The world of film distribution is constantly changing. While we've seen that the Netflix/Hulu/VOD model is becoming more competitive with the standard theatre date release, we're not living in the age of theatre model dismissal just yet. However, studios are beginning to experiment with dual releases, and Bong Joon-ho's Snowpiercer, having now earned $3.8 million via VOD, is an incredible example of such a disruptive innovation in releasing films. These videos give a great recap of the Snowpiercer release situation, as well as some of the analysis on why this particular release is unique:
First, here's a couple of videos from Bloomberg TV's Market Makers anchor Jon Erlichman on the situation:
Snowpiercer opened in just eight cities June 27th, competing directly with the perpetual box office hit Angry Smashing Robot Spectacle 4 (or if you're into the whole brevity thing, Transformers.) But RADiUS, the US art house distribution arm of The Weinstein Company, then opted for a wider release based on positive reviews and buzz, and the film earned has $4.1 million domestic since that move. As mentioned in the video above, there was some controversy surrounding the release (including The Weinstein Company reportedly wanting to cut down/re-edit the film), but now that the dust has settled, the film has profited a nice $8 million in domestic and VOD earnings. One could say that this dual release has proven to be an elegant marketing tactic by TWC -- after all, Snowpiercer is shaping up to be a huge VOD success story.
However, Noel Murray of The Dissolve questions this:
So Snowpiercer’s strong returns are potentially great news for moviegoers. But is this great news for the Weinstein Company? TWC has taken a lot of knocks over the past year (including from The Dissolve) regarding the reports that it wanted to cut Bong Joon-ho’s film, followed by the perception that the company was dumping the uncut version by giving it such a limited opening. As I wrote last week in conjunction with the Weinsteins’ decision to release One Chance on Yahoo Screen, I’m still not sure how much of what’s happened with Snowpiercer is due to a brilliant marketing strategy and how much is due to the movie being so good that people were willing to do whatever they must to see it.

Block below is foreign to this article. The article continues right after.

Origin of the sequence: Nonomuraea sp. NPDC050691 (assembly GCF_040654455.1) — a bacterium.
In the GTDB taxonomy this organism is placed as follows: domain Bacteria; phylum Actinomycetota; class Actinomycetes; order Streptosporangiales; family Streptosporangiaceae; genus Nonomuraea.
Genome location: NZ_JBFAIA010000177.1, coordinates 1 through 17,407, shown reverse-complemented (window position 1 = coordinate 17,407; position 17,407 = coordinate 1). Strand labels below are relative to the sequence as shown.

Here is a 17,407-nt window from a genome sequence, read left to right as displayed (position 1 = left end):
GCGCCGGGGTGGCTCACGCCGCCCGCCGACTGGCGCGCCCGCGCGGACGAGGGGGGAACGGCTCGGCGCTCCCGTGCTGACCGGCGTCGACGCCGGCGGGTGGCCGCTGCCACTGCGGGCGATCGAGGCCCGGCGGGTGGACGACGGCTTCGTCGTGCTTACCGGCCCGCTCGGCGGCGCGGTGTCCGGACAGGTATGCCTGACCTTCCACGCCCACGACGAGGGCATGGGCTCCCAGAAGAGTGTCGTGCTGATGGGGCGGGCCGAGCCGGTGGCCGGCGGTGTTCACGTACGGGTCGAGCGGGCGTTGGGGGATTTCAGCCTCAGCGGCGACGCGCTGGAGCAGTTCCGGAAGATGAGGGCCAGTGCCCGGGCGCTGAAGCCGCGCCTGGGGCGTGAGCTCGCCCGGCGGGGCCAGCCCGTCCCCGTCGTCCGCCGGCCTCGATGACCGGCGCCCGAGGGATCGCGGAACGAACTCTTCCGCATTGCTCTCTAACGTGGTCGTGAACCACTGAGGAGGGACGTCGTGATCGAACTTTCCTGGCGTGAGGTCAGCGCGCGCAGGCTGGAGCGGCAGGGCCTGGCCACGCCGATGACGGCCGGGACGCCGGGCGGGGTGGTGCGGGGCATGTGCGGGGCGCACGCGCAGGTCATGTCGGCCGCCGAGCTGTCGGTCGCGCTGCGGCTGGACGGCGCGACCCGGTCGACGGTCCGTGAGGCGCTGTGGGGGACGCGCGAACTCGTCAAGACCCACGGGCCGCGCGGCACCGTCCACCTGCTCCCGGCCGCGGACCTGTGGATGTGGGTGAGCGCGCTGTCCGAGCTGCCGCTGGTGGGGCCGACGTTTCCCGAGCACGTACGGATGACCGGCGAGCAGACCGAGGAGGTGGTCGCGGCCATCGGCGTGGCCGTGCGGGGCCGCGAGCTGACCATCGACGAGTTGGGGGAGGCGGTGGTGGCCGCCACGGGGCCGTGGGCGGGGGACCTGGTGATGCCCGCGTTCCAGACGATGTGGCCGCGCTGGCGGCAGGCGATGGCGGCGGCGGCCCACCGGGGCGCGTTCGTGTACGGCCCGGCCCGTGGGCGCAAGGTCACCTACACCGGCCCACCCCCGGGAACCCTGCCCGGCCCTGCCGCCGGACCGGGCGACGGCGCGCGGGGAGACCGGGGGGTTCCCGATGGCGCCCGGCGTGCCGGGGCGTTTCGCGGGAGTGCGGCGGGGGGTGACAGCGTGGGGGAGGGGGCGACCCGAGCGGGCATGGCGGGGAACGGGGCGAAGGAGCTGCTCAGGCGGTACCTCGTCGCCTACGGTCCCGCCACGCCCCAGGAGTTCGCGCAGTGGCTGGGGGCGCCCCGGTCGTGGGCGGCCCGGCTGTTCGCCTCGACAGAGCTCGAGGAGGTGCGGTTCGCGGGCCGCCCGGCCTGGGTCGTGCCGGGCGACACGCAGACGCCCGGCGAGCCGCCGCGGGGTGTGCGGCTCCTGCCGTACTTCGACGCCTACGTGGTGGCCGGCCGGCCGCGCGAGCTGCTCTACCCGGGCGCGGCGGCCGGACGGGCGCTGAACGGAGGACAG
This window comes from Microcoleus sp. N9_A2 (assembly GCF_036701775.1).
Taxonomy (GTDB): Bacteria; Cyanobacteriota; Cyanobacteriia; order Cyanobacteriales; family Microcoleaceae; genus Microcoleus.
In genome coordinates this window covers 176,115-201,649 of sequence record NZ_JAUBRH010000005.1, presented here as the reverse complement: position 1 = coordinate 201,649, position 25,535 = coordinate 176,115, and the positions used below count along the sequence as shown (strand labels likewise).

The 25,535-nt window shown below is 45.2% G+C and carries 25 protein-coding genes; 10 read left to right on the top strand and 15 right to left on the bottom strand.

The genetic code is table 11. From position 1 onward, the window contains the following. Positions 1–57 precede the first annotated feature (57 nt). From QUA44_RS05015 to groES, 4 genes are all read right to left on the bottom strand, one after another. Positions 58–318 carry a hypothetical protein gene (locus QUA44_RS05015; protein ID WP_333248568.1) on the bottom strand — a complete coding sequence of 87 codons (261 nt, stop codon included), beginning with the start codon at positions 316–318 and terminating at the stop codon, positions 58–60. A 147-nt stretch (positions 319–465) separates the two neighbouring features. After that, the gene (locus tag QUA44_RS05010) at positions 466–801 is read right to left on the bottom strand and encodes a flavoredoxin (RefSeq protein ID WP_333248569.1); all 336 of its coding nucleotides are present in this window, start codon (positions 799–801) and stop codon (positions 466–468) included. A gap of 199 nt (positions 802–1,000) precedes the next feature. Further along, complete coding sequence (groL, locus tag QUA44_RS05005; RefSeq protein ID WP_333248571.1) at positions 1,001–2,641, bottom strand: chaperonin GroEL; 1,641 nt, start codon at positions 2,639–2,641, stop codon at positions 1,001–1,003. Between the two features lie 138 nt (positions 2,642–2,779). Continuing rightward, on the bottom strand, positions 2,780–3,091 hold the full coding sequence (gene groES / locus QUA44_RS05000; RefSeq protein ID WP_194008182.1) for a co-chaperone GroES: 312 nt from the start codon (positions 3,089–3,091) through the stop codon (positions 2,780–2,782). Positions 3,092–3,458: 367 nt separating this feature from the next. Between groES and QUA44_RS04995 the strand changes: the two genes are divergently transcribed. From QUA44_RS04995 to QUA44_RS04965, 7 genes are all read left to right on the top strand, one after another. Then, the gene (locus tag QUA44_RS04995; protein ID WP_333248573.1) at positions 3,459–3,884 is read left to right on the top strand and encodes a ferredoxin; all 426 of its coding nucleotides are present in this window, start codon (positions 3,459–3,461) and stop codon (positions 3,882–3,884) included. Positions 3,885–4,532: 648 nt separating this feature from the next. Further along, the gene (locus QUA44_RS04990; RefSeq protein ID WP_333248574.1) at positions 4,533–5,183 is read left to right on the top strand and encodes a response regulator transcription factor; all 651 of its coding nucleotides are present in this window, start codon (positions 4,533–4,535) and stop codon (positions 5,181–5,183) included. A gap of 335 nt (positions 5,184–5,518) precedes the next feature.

Murray goes on to mention Bilge Ebiri's article in Businessweek in which analysts implied that The Weinstein Company has been "trying to turn a stumble into a somersault".
As Erlichman mentions above in the second Market Makers clip, a film going "straight to video" could be seen as a "stinker". For filmmakers looking to distribute, I think the elephant in the room is simply this -- are we now going to see more dual releases in lieu of the standard theatrical release, and does this dual release of Snowpiercer, a big-budget sci-fi film, mark the beginning of that shift? And will the "straight to video" stigma thus vanish?
What do you think about the situation? Is this a brilliant marketing strategy, or simply the Weinsteins turning "a stumble into a somersault"? And how do you think Snowpiercer's dual release strategy will affect how film's are released in the future?
- Weinstein's Snowpiercer: Indie Savior or Casualty? -- Bloomberg
- Can a Korean Sci-Fi Movie About a Train Reinvent Hollywood's Distribution Model? -- Bloomberg Businessweek
[Via The Dissolve]